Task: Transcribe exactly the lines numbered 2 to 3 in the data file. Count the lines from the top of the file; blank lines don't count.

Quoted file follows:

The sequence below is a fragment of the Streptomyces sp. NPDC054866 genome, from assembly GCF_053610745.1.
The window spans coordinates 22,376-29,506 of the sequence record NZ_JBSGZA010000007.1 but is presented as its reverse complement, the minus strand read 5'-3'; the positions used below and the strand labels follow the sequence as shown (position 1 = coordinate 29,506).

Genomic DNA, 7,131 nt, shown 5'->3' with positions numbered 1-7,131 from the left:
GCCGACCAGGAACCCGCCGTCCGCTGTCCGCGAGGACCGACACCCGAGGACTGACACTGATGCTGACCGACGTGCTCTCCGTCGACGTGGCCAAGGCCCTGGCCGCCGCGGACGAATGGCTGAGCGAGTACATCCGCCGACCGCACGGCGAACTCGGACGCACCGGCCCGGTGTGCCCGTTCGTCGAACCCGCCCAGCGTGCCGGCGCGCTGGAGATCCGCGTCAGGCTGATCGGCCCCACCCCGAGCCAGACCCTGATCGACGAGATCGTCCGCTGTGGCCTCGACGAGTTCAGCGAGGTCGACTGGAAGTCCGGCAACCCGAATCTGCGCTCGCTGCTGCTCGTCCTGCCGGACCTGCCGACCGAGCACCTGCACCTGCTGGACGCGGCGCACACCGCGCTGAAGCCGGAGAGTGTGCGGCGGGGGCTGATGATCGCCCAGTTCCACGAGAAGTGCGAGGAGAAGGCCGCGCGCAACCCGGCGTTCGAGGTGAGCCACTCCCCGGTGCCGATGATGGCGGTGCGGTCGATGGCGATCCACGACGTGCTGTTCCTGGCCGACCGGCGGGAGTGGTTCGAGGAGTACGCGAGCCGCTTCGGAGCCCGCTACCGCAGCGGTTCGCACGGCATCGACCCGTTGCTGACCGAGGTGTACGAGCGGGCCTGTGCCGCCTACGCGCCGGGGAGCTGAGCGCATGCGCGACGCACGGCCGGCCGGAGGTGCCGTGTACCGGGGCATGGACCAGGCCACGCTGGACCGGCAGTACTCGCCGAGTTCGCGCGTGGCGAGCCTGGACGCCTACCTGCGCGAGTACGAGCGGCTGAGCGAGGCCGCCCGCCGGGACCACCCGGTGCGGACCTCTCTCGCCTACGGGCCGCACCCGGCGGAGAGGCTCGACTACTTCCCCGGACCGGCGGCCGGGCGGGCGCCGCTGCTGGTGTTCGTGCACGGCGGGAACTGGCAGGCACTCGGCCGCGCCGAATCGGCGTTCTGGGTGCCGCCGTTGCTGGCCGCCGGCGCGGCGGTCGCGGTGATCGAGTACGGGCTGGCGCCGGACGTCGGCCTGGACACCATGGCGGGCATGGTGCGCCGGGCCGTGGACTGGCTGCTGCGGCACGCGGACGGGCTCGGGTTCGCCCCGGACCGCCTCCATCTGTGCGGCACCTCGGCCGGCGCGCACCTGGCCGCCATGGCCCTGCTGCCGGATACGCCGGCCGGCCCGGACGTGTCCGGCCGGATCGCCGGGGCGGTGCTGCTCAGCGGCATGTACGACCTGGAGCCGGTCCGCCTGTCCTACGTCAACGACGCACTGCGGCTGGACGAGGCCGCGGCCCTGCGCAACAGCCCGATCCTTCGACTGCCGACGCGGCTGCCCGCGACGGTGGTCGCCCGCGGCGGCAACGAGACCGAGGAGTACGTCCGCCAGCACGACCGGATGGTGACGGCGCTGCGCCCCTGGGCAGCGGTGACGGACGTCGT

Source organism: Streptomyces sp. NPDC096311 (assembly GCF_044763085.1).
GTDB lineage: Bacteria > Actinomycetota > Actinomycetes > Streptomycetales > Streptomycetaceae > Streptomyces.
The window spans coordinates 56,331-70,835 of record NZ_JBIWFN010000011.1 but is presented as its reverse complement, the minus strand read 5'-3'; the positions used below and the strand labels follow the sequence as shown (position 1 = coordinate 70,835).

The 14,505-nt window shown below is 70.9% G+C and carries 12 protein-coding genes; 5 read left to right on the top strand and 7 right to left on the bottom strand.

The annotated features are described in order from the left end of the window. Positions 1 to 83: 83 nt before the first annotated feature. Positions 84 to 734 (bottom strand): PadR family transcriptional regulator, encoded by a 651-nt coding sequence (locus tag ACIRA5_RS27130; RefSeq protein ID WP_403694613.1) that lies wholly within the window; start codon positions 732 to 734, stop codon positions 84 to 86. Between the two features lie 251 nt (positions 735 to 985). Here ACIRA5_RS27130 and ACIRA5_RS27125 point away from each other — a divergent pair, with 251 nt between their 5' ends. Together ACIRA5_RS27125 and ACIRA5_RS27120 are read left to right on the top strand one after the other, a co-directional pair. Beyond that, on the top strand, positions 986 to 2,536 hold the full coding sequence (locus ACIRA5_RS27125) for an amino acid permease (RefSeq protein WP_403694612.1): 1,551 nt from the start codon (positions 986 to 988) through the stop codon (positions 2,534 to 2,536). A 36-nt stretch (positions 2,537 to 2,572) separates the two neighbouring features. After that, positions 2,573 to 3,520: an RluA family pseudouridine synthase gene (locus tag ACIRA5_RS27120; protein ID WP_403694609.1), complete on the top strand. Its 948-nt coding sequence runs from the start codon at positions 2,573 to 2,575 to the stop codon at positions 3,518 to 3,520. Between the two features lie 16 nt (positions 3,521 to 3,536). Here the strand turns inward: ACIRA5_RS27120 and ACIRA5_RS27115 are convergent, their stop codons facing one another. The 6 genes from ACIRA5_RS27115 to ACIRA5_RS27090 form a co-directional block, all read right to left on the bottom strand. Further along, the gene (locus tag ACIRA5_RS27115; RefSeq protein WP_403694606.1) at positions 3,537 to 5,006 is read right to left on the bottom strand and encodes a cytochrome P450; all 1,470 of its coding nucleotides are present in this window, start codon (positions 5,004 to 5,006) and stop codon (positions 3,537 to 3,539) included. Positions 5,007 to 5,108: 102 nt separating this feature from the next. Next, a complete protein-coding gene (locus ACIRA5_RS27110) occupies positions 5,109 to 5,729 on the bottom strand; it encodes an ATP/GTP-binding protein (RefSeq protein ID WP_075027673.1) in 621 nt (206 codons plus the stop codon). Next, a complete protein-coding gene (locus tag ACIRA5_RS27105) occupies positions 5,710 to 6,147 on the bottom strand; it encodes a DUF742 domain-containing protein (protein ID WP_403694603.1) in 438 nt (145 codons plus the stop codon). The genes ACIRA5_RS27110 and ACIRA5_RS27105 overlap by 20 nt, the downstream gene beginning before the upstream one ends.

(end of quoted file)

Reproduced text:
The window spans coordinates 22,376-29,506 of the sequence record NZ_JBSGZA010000007.1 but is presented as its reverse complement, the minus strand read 5'-3'; the positions used below and the strand labels follow the sequence as shown (position 1 = coordinate 29,506).

Genomic DNA, 7,131 nt, shown 5'->3' with positions numbered 1-7,131 from the left: